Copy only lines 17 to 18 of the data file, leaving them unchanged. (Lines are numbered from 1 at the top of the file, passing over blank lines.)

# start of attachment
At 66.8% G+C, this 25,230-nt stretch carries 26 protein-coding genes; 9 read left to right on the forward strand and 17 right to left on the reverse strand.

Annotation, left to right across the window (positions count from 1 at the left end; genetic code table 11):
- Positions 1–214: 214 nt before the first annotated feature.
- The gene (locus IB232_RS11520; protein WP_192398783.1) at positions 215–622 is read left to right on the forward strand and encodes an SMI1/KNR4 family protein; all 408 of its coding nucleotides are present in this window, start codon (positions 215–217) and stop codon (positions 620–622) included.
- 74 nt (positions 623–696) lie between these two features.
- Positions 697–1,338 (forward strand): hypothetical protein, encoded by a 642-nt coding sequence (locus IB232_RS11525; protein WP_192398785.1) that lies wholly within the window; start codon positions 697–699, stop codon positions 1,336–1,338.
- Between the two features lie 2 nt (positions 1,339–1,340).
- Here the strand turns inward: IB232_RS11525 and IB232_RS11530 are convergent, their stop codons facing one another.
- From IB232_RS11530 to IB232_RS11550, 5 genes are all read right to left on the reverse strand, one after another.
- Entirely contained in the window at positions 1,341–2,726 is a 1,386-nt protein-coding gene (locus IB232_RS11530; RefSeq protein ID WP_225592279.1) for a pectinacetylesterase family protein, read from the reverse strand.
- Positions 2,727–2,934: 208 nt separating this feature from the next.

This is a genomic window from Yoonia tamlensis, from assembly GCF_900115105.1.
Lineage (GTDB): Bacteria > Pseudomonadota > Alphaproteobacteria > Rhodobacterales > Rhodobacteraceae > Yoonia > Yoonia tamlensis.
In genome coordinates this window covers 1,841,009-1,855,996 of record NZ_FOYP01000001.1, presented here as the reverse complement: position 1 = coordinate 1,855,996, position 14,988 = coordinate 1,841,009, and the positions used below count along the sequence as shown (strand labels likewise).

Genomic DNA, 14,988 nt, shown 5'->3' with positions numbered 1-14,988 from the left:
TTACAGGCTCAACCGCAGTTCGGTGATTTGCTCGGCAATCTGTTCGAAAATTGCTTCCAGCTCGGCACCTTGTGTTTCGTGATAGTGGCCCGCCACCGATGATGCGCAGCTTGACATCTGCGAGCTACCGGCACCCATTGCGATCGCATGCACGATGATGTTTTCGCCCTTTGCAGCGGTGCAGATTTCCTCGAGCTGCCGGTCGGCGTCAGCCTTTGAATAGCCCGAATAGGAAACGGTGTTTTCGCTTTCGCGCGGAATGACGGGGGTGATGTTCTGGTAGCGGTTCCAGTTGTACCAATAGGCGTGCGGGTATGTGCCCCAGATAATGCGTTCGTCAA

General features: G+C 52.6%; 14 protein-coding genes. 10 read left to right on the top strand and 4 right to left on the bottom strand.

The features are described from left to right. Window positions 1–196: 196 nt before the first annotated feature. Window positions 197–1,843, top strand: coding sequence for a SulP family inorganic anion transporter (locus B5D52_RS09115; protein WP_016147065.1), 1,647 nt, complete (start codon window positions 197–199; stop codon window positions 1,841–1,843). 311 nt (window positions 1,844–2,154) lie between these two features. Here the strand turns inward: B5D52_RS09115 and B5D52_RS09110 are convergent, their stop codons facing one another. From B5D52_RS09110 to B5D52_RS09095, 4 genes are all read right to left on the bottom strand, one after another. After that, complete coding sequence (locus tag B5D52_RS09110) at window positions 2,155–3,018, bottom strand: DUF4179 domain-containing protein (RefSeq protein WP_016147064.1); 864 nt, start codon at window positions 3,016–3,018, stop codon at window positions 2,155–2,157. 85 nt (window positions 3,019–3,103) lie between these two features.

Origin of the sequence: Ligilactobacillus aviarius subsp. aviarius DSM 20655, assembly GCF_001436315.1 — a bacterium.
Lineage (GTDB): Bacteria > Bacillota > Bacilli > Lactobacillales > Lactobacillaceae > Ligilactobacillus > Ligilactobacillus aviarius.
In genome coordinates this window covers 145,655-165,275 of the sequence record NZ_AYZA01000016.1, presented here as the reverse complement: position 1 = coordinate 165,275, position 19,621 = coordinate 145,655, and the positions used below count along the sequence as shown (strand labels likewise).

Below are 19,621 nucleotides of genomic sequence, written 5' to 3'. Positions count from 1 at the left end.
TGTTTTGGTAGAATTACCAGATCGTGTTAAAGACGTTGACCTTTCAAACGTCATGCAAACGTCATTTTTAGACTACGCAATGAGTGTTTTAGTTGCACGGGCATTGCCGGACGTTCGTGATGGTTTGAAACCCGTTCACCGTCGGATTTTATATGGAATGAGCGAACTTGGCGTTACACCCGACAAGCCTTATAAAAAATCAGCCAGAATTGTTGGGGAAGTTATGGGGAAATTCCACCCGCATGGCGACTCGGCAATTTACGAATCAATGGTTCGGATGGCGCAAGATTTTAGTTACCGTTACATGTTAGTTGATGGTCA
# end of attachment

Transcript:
General features: G+C 52.6%; 14 protein-coding genes. 10 read left to right on the top strand and 4 right to left on the bottom strand.

The features are described from left to right. Window positions 1–196: 196 nt before the first annotated feature. Window positions 197–1,843, top strand: coding sequence for a SulP family inorganic anion transporter (locus B5D52_RS09115; protein WP_016147065.1), 1,647 nt, complete (start codon window positions 197–199; stop codon window positions 1,841–1,843). 311 nt (window positions 1,844–2,154) lie between these two features. Here the strand turns inward: B5D52_RS09115 and B5D52_RS09110 are convergent, their stop codons facing one another. From B5D52_RS09110 to B5D52_RS09095, 4 genes are all read right to left on the bottom strand, one after another. After that, complete coding sequence (locus tag B5D52_RS09110) at window positions 2,155–3,018, bottom strand: DUF4179 domain-containing protein (RefSeq protein WP_016147064.1); 864 nt, start codon at window positions 3,016–3,018, stop codon at window positions 2,155–2,157. 85 nt (window positions 3,019–3,103) lie between these two features.